The Chair of the Advisory Council, Concerned Sierra Leoneans United States of America has taken a swipe at the ruling APC for its lack of transparency and accountability in the management of Ebola fund.
Hon. Sidique Wai who was addressing the International Ebola Conference for the three most affected countries yesterday at the Trusteeship Council Chambers at the United Nations said the lack of transparency and accountability as stated in the Auditor General’s report hampered efforts to eradicate Ebola in the country.
Hon Wai who is also President of United African Congress said mistrust of government, extreme poverty and unbridled corruption among others rendered the APC Government incapable of coping with the healthcare crisis triggered by the Ebola outbreak.
Hon Sidique Wai and the Secretary General of the United African Congress, Ahmed Kargbo are representing Concerned Sierra Leoneans USA at the international conference.
See Hon. Wai’s full statement below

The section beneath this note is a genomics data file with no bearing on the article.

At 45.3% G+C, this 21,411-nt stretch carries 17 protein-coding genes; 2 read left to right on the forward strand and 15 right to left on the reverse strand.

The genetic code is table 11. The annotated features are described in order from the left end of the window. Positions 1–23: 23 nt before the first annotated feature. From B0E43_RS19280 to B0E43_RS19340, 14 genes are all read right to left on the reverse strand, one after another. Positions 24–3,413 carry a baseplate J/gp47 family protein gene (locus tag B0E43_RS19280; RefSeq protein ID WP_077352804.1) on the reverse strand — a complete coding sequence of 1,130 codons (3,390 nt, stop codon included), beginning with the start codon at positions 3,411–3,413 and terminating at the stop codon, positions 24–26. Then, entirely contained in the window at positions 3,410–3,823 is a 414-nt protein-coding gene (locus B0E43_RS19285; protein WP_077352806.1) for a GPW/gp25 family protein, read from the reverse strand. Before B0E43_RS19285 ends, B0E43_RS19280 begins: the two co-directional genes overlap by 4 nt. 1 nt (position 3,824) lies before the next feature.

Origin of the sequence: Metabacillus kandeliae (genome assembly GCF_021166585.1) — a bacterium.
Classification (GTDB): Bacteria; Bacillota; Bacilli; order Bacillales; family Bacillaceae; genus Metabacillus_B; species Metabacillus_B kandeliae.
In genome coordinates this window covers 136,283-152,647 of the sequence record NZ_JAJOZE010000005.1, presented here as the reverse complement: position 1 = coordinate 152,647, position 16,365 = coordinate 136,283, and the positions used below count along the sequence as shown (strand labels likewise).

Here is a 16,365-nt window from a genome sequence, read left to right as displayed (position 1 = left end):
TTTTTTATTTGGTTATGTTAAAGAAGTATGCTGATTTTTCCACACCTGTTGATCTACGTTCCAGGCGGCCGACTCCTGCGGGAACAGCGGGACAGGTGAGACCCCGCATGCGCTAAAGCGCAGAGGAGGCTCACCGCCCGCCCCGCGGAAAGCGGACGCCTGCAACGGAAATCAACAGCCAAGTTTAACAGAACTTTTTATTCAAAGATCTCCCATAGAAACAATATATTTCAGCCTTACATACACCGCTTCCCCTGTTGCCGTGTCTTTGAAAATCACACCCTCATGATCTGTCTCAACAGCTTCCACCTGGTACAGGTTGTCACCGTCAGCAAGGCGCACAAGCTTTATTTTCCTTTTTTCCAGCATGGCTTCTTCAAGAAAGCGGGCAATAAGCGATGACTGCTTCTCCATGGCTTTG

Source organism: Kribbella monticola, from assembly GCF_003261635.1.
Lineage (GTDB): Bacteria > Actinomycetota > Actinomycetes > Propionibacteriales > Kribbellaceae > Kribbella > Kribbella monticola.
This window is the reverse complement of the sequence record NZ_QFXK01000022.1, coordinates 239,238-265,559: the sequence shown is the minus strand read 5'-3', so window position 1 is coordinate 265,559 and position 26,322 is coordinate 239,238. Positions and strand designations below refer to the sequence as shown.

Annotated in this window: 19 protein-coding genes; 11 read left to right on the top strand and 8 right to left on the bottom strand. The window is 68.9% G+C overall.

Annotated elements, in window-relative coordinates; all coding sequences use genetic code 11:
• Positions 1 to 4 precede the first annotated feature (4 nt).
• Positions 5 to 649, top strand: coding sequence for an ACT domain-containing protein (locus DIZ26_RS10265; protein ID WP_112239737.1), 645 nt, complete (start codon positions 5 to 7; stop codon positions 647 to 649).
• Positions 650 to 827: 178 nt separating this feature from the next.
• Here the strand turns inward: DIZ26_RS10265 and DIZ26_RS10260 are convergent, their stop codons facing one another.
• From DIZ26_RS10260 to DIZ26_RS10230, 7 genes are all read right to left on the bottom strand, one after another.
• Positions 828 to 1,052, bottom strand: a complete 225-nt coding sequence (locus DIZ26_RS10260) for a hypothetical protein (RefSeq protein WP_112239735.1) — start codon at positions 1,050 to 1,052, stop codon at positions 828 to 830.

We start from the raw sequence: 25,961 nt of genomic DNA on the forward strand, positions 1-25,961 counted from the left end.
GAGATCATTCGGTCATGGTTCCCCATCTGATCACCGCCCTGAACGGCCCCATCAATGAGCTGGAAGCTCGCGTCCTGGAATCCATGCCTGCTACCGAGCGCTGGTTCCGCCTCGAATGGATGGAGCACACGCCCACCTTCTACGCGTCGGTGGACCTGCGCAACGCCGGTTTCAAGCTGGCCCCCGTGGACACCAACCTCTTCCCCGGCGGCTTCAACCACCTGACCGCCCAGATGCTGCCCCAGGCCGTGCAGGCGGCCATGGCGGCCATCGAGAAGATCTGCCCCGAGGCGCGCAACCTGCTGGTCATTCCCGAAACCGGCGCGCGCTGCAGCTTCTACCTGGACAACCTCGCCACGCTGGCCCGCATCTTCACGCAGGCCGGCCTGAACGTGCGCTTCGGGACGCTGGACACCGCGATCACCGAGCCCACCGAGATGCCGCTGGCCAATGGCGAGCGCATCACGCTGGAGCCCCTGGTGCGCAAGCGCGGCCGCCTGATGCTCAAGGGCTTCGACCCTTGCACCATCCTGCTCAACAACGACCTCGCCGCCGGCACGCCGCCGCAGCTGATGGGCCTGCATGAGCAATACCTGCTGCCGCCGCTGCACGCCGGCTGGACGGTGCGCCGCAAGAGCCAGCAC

Your Excellency Mr. Ban Ki-moon, Secretary-General of the United Nations, President Ellen Johnson Sirleaf, President Ernest Bai Koroma, and President Alpha Conde; Dr. Nkosazana Dlamini Zuma, Mr. Donald Kaberuka, Mr. Christos Stylianides, Mr. Jim Yong Kim, Dr. David Nabarro, Ambassador Plaf Skoog, Ms. Helen Clark, distinguished guests, Ladies and Gentlemen, good morning. I am at once honored and humbled to be accorded the opportunity to add my voice to the many voices gathered here today to cement their commitment not only to the eradication of the scourge that is Ebola, but also to help the affected countries recover from the paralyzing effects of Ebola. The United Nations, World Bank, International Monetary Fund, and many others have made significant monetary and other contributions to the fight against Ebola. On the very special behalf of my organization and the people of the affected countries, I thank you profusely. The Ebola outbreak in West Africa was the first to reach epidemic proportions. In its history of nearly forty years, the Ebola outbreak in West Africa has been referred to in the 2015 UNDP report as, “…the largest, longest, most severe and most complex.” An important lesson the world learned from this outbreak is that in our contemporary world, a disease anywhere, is a disease everywhere. If one had any doubt in one’s mind that the world we live in today is nothing but a global village, such doubt evaporated in the face of the Ebola outbreak in West Africa. The first confirmed case of Ebola was reported in Guekedu, Guinea, on March 24, 2015. About six months later, on September 30, 2015, Thomas Eric Duncan, a visitor from Liberia, tested positive for Ebola in Dallas, Texas, in the United States of America. In six months, Ebola travelled from Guinea to Liberia, Sierra Leone, Nigeria, Senegal, Mali, United Kingdom, Sardinia, Spain, and the United States of America, covering four continents. Therefore, this International conference focusing on Ebola recovery is a blessing to the affected countries in particular, and to the world, in general. My organization fully supports this noble effort. The Ebola scourge ravaged the affected countries, it paralyzed the economies of those countries and further weakened the weak and dysfunctional healthcare systems that were in place before the Ebola outbreak. Subsistence farming and other agricultural and economic activities had been seriously affected by Ebola. The activities of market women were disrupted; clinics shut down. One of the most devastating social effect of Ebola was its effect on young girls. The closing of schools ended the hopes of many a young woman. Quite a good number of school going girls became pregnant during the stay-home period. The socio-economic implications of all these are yet to be calculated. The world knows that none of the governments of the affected areas was responsible for the Ebola outbreak. Ebola was a natural disaster. But the Ebola outbreak introduced the world, in a dramatic fashion, to the broken-ness of those countries’ systems. In the case of Sierra Leone, the weak healthcare infrastructure, weak institutions, mistrust of government, extreme poverty and unbridled corruption, rendered the government incapable of coping with the healthcare crisis triggered by the Ebola outbreak. The lack of transparency and accountability in the management of Ebola funds as clearly stated in the Sierra Leone Auditor-General’s report, severely hampered the effort to eradicate Ebola in the country. I applaud the UNDP, World Bank, European Union and the African Development Bank for their report titled, “Recovering from the Ebola crisis,” submitted as a contribution to ongoing efforts by the governments of Guinea, Liberia, and Sierra Leone “to design their national Ebola virus disease recovery strategies.” Among the recommended recovery priorities for Sierra are, the need for decentralization and improvement of accountability and transparency as a means of building public trust. If the recovery effort is to succeed in Sierra Leone, these recommendations, among others, should be religiously adhered to. There is evidence to suggest that the recovery effort designed in Sierra Leone frown upon decentralization, transparency and accountability. In a letter written to State House by the national Chairman of the District Councils of Sierra Leone, Mr. Hamid Munirr Fofanah, he indicates that the District Councils were left out of the process of formulating the strategies for recovery: It is crystal clear that the Government intends to create District Delivery Teams and Sector Committees for the implementation of the current nine (9) months Recovery Plan. There is however governance structures within the District that can be able to provide leadership and oversight functions during the implementation of this nine (9) months Recovery Plan. Therefore, the creation of new structures will result in the duplication of functions and be a recipe for conflict within the District; thus impacting negatively on the implementation of this Recovery Plan. Let me draw your attention on the fact that there are presently Local Councils structures in each District coordinating the work of different partners. The different MDA’s in each District have systems which are perfectly capable of delivering services in their respective Sectors in each District. These MDAs are presently monitored and oversight functions are always provided by the different Local Councils, other Government Institutions and the Parliament. It is necessary to note that Council’s structures go as far as the Ward/Village Committee level apparently dealing with the very grass root people who know their immediate authorities that can invest confidence and participation in related recovery activities. I would like to remind you of Part V, Section 20 (1) of the Local Government Act 2004 which states “a Local Council shall be the highest political authority in the locality with the urge to oversee and bring development in their localities”. Against this backdrop, therefore, I would urge the United Nations and other funding partners to ensure that funds meant for Ebola reach the front lines and are used to make measurable recovery efforts.